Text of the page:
Why You Can’t Find a Job

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Robby Slaughter Robby Slaughter

According to the experts, the recession is over. But talk to job seekers and the picture isn’t quite as rosy. If you’ve been searching for a job for months or even for more than a year, you have my sympathies. Yet I believe there may be one factor that’s inhibiting your success more than anything else. The greatest challenge in landing a new gig is making a tremendous shift in perspective.

Years ago, job hunting was a well-defined activity. Polish your résumé, browse the classified ads, follow up with old colleagues and attend a few career fairs. Getting hired was like washing your hands: lather, rinse, repeat. Eventually you’d squeak your way into an interview and end up with an offer.

Today, however, these methods seem tired and obsolete. For a sobering experience, try conducting a social experiment. Play the role of hiring manager and post a fictitious position on a free job board. Within a week, your inbox will overflow with hundreds of applicants.  Imagine trying to filter through that list to determine which candidates are actually qualified. Is it any wonder that the old system of entering through the front door feels woefully inadequate? The toughest way in is to directly apply.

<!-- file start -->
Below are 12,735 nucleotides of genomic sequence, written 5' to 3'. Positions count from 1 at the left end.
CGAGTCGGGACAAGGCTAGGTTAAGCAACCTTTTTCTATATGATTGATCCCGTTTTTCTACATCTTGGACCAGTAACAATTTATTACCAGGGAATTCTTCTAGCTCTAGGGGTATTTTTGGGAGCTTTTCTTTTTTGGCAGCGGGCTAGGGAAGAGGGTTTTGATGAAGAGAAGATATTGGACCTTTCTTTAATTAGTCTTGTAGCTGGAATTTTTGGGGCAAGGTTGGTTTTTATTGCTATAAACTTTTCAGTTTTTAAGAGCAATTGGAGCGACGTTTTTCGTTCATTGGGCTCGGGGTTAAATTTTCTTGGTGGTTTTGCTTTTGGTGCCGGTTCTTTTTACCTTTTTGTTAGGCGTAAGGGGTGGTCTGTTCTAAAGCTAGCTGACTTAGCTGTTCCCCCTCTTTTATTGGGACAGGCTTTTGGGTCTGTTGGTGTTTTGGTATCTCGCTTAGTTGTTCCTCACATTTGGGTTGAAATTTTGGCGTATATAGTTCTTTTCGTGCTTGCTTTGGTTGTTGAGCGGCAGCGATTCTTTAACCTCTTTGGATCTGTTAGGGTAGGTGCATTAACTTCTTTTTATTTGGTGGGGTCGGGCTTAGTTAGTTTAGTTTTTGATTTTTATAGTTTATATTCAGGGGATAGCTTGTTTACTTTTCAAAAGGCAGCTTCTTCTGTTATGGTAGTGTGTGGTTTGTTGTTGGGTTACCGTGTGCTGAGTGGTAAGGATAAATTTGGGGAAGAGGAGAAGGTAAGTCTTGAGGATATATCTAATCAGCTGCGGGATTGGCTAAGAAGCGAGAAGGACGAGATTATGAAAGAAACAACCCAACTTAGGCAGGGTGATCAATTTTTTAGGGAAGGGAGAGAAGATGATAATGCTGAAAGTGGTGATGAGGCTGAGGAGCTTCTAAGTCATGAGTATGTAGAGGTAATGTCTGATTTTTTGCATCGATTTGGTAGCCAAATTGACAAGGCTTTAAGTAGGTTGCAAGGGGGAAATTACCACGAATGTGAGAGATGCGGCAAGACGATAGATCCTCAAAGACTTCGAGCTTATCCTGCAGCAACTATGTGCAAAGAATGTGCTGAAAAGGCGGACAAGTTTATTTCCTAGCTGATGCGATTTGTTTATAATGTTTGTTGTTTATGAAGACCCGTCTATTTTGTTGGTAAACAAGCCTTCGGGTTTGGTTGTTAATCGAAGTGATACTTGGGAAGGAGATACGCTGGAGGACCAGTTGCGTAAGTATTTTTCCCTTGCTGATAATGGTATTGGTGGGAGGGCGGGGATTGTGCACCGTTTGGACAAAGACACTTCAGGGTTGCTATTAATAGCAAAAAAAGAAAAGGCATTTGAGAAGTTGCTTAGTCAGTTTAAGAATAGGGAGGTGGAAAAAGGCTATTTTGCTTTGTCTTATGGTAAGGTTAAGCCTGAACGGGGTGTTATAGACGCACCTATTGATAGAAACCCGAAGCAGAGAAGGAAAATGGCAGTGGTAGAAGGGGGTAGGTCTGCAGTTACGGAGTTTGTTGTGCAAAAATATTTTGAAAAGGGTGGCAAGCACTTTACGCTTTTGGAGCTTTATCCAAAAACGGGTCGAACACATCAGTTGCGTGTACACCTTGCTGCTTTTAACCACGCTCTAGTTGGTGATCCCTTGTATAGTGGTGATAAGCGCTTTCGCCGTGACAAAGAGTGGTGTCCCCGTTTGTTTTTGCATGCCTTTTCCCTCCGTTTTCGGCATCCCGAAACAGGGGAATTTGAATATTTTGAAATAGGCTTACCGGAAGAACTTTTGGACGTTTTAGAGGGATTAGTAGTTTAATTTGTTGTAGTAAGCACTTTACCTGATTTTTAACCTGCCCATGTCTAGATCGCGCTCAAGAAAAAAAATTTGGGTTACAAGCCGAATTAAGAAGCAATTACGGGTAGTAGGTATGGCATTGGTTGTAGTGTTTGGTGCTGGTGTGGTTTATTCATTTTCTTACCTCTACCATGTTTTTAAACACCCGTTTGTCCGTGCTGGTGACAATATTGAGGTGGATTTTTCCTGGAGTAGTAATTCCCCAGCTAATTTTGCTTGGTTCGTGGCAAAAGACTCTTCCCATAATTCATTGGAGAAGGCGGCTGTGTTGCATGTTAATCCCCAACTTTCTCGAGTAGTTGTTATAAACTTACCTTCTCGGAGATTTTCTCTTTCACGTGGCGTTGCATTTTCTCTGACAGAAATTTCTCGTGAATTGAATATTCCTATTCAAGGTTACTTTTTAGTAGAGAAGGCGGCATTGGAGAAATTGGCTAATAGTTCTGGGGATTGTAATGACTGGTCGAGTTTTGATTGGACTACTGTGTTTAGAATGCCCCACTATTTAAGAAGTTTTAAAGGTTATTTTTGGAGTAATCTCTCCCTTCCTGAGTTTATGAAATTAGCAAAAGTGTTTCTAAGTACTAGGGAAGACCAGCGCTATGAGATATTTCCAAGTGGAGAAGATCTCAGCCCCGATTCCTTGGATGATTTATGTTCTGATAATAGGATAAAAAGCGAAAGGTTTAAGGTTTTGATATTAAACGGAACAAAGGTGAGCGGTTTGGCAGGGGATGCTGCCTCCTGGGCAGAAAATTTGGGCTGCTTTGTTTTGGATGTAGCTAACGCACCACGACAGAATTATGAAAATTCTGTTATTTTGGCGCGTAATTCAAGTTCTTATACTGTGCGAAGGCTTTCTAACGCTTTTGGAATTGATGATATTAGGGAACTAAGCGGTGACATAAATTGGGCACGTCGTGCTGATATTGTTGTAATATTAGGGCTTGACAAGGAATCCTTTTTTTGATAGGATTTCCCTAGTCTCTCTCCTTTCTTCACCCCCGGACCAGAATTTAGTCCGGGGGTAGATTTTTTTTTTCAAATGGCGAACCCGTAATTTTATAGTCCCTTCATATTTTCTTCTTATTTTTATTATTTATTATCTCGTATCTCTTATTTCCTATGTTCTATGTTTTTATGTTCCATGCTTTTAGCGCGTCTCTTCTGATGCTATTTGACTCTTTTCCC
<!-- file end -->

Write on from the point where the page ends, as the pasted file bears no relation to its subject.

Nevertheless, submitting a résumé is more complex than ever. Longtime jobseekers understand the importance of tailoring their application to match the position. If the candidate appears underqualified they will be dismissed in favor of stronger potentials, but if they appear overqualified they may be passed over out of fear that they will simply leave when the economy recovers. Older workers often try to mask their age by omitting key dates or early work history, out of a concern that hiring managers may assume they are unaffordable. Younger candidates will sometimes deemphasize their education, even if it was recent. Job hunters consciously and ruthlessly self-edit in the hopes of winning an interview. Getting an actual offer seems too remote to even consider.

The hardest part of finding a job, however, may be learning to think differently. Employers will assemble job descriptions that have a dozen ridiculously specialized requirements, ensuring that the ideal candidate  does not actually exist. Jobseekers will flood the applicant tracking systems with nearly indistinguishable résumés. Too many interviews will consist of the same boring questions and rehearsed answers that you’ve seen countless times. Your challenge is to break free of this monotony.

Instead of merely applying through the front door, network your way in colleagues and visit prospective coworkers in their offices. Instead of talking about your expertise, prove your value by doing some useful work and sending it in. Instead of waiting for the phone to ring, set up your own consulting business. Instead of reading the news, make your own news by starting a blog or joining a social network.

The reason you can’t get a job is not merely a mismatch between your qualifications and what is available. It’s more likely that compared to all the rest of the people applying, you’re too difficult to differentiate. Control your personal brand. Reinvent yourself. Present a candidate that gives hiring managers a reason to scratch their chin and schedule you for an interview. Be distinctive to win.

Robby Slaughter is a Speaker and Consultant with AccelaWork.

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